Over the years, mogul skiing injuries have been decreasing. However, incidences of severe ligament injuries to the knee are increasing. According to a case study, 9.8 injuries per 1000 skiers in the world cup run 38% is knee injuries (Kokmeyer, Wahoff, & Mymern, 2012). Considering the amount of force that skiers exert during mogul skiing it is not surprising knee injuries are highest in comparison to injuries on other body parts. Furthermore, the demand for muscle activity results to increase in velocity, in turn decreasing the radius and increasing the slope grade (Graves, Whitehill, Stream, Vavilala, & Rivara). With all these techniques at once, a skier may lack balance leading to an injury. Recently studies have proven that knee injuries do not necessarily mean the end of skiing for a skier. Through treatment and rehabilitation, a person can recover and resume skiing.
Knee injuries in mogul skiing are a normal phenomenon. Currently, experts are on course to establish the causes of knee injuries due to their prevalence in mogul skiing participants. Furthermore, there is video analysis of knee injury cause in skiing in the Olympics, and the slip-catch situation appears to be the primary cause of knee injury. The slip-catch situation happens when the outer of ski catches inside the edge forcing the outer knee into internal rotation and valgus. Additionally, the slip-catch, according to a study by Brooks, Evans, & Rivara, (2010) shows is also a significant cause of injuries in snowplow sport. Prevention actions for future knee injuries should focus on the slip-catch mechanism and different terrains. The authors did not propose solutions and prevention measures to be put in place.
Mogul skiing has come a long way in giving reports regarding injuries in the sport. However, there are still weaknesses in the field. The first weakness is there is no precise measure for injury risk in skiing and thus making it hard to report injury risks. As stated by Flørenes, Bere, Nordsletten, Heir, & Bahr, choosing the appropriate method to report the risk of injury in skiing is a challenge (2009). The challenge with the source is when reports have to compare skiing injury risks between different skiing populations. The second shortcoming in this article is the injury exposure difference in skiing. It is difficult to compare injury risk between a ski jumper and a downhill skier since the exposure to injuries is different.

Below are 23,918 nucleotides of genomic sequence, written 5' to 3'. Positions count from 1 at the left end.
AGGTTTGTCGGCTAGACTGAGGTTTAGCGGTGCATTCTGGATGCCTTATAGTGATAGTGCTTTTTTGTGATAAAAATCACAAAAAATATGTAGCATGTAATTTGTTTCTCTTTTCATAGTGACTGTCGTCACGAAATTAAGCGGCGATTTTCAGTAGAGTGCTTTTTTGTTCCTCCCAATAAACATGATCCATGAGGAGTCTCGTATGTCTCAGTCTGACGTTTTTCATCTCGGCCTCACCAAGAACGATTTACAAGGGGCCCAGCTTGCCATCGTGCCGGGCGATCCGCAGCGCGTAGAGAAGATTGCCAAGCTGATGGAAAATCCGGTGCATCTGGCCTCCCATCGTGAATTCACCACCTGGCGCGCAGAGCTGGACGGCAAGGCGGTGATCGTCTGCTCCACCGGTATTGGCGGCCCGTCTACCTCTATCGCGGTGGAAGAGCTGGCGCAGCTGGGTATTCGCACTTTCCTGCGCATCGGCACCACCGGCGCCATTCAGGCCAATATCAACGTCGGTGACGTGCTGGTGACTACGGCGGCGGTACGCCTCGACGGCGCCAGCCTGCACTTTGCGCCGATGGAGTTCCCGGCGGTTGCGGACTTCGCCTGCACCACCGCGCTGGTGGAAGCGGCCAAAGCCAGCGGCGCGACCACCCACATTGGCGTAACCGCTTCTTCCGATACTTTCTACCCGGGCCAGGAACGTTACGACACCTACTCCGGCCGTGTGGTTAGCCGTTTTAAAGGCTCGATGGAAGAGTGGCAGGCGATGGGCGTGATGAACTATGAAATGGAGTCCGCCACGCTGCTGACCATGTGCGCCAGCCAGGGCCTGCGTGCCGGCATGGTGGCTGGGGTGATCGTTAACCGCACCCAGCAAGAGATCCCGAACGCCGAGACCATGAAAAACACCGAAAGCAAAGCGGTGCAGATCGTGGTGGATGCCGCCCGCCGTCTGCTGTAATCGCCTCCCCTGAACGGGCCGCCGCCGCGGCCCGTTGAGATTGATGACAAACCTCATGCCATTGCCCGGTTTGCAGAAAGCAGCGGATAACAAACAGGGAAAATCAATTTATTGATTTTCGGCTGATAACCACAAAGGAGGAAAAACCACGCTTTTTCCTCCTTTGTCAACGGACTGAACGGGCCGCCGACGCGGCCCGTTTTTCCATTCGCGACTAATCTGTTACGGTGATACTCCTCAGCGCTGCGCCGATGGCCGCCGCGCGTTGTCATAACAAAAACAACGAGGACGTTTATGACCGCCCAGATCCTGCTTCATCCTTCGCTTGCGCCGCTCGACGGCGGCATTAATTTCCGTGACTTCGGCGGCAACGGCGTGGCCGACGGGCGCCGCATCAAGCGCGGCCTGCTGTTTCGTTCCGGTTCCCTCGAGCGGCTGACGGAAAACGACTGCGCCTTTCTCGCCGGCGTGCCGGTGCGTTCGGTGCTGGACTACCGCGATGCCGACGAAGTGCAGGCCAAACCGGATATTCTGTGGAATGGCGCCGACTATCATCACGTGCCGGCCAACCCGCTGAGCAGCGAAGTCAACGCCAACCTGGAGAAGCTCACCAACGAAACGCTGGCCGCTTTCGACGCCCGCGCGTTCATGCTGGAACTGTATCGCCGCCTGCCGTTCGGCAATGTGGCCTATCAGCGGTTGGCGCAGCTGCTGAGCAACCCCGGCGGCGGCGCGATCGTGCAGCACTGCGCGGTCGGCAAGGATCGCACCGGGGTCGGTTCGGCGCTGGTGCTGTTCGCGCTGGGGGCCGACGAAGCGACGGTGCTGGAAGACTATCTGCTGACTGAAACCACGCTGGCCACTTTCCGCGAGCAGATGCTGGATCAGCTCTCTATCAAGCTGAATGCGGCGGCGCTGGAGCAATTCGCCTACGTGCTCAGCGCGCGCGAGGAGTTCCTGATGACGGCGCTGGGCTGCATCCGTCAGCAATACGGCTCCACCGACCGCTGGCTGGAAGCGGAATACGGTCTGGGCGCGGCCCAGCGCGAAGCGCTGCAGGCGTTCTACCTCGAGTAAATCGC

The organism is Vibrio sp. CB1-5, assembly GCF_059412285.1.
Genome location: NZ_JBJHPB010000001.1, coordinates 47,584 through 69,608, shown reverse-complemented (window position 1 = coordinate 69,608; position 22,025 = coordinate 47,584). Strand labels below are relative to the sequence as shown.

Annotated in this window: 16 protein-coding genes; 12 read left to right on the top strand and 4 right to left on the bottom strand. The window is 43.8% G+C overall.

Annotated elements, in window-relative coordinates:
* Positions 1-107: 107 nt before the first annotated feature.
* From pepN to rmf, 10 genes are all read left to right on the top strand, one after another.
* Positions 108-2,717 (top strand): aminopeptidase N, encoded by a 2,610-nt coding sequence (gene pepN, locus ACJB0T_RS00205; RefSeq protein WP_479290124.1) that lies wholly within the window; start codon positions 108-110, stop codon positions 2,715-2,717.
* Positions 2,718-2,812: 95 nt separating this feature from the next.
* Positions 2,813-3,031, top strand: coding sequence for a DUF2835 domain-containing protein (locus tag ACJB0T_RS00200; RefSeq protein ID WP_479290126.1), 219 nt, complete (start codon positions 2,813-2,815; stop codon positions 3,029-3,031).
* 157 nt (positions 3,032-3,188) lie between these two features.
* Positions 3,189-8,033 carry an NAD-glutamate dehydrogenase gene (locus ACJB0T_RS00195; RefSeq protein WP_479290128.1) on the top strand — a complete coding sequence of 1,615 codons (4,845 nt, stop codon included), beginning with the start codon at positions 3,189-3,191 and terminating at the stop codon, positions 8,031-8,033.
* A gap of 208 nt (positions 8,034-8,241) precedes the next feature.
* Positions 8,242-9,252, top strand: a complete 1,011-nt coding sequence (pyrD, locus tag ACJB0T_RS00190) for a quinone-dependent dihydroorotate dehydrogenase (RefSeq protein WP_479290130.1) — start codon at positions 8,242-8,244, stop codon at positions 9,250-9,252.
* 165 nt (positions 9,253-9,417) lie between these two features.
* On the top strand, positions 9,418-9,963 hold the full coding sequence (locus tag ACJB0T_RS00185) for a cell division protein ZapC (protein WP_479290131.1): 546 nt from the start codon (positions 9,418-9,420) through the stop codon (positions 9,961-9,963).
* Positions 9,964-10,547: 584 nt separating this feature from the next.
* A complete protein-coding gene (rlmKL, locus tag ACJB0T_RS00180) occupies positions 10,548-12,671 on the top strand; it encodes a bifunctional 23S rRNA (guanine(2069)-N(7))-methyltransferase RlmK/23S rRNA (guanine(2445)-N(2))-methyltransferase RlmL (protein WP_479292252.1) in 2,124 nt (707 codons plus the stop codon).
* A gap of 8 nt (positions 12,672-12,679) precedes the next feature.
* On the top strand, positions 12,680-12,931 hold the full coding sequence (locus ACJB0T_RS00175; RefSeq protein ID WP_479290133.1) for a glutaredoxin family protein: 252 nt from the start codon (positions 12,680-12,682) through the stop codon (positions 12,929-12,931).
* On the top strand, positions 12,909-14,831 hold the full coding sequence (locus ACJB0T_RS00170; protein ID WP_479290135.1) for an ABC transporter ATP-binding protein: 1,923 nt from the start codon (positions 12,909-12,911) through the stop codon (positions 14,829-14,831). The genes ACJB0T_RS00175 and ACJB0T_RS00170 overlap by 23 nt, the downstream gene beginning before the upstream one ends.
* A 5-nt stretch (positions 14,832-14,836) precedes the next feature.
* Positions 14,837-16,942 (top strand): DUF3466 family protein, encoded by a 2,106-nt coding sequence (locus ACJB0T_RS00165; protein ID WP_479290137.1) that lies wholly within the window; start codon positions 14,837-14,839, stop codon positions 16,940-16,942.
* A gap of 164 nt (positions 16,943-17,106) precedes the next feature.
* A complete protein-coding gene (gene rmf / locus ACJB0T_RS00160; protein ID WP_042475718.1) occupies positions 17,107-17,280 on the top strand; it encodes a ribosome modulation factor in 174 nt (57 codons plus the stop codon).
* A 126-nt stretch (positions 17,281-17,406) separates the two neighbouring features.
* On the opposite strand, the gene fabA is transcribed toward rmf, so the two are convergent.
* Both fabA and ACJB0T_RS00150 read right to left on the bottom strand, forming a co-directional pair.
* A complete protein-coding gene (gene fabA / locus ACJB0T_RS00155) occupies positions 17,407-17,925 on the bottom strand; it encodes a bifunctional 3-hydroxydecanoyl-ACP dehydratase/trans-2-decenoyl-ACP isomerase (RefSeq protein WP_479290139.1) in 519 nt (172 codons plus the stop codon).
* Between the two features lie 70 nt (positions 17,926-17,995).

Furthermore, skiing fans do not have much knowledge in regards to skiing injuries and how they happen. Most athletes and fans of skiing do not have vital information about skiing (Heir, Krosshaug, &Ekeland, 2003). Moreover, Florenes et al. state that there is an increase in injury rate due to increasing speed while skiing (2009). Additionally, the study states that there is a high prevalence of injuries in male skiers than female skiers. Additionally, skiing injury risks have been in the public domain. However, the two studies did not have any data on injury pattern and injury risk. The available data is limited to the risks related to other sports like long jump pose to the athletes.
There is a need for further research on mogul skiing to identify injury risk factors for different terrain parks when skiing. The programmers should target populations at risk which use terrain parks and ski areas which contain them. An in-depth evaluation of the events that cause injuries in the terrain parks can lead to a change in terrain design and thus preventing more injuries. The model can put a different level of difficulty in the terrain feature for skiers who are beginners are those who are experts. Furthermore, training instructions to skiers, touching on landing and jumping skills can reduce cases of injury by far. Skiing lessons should be compulsory before a person can go out skiing.
Mogul skiing is a great recreational sport. Adolescents enjoy the game so much, and in many cases, their participation in the sport results in severe injuries and sometimes lifelong scars. Further research can be done to establish the reason why adolescents love skiing in comparison to the many available sports. The study should focus on the increasing number of adolescents participating in mogul skiing. It should investigate the drive for skiing among adolescents, highlighting possible implications both negative and positive for their participation. The research will help parents and the community discussion on intervention measures and even guide the adolescents.
Bere, T., Flørenes, T. W., Krosshaug, T., Koga, H., Nordsletten, L., Irving, C. … & Bahr, R. (2011). Mechanisms of anterior cruciate ligament injury in World Cup alpine skiing: a systematic video analysis of 20 cases. The American Journal of Sports Medicine, 39(7), 1421-1429.
Brooks, M. A., Evans, M. D., & Rivara, F. P. (2010). Evaluation of skiing and snowboarding injuries sustained in terrain parks versus traditional slopes. Injury Prevention, 16(2), 119-122.
Flørenes, T. W., Bere, T., Nordsletten, L., Heir, S., & Bahr, R. (2009). Injuries among male and female World Cup alpine skiers. British Journal of Sports Medicine, 43(13), 973-978.
Graves, J. M., Whitehill, J. M., Stream, J. O., Vavilala, M. S., & Rivara, F. P. (2013). Emergency department reported head injuries from skiing and snowboarding among children and adolescents, 1996–2010. Injury Prevention, 19(6), 399-404.
Heir, S., Krosshaug, T., & Ekeland, A. (2003). The prevalence of previous serious knee injuries in freestyle world championship skiers. In Skiing Trauma and Safety: Fourteenth Volume. ASTM International.
Kokmeyer, D., Wahoff, M., & Mymern, M. (2012). Suggestions from the field for return-to-sport rehabilitation following anterior cruciate ligament reconstruction: alpine skiing. Journal of Orthopedic & Sports Physical Therapy, 42(4), 313-325.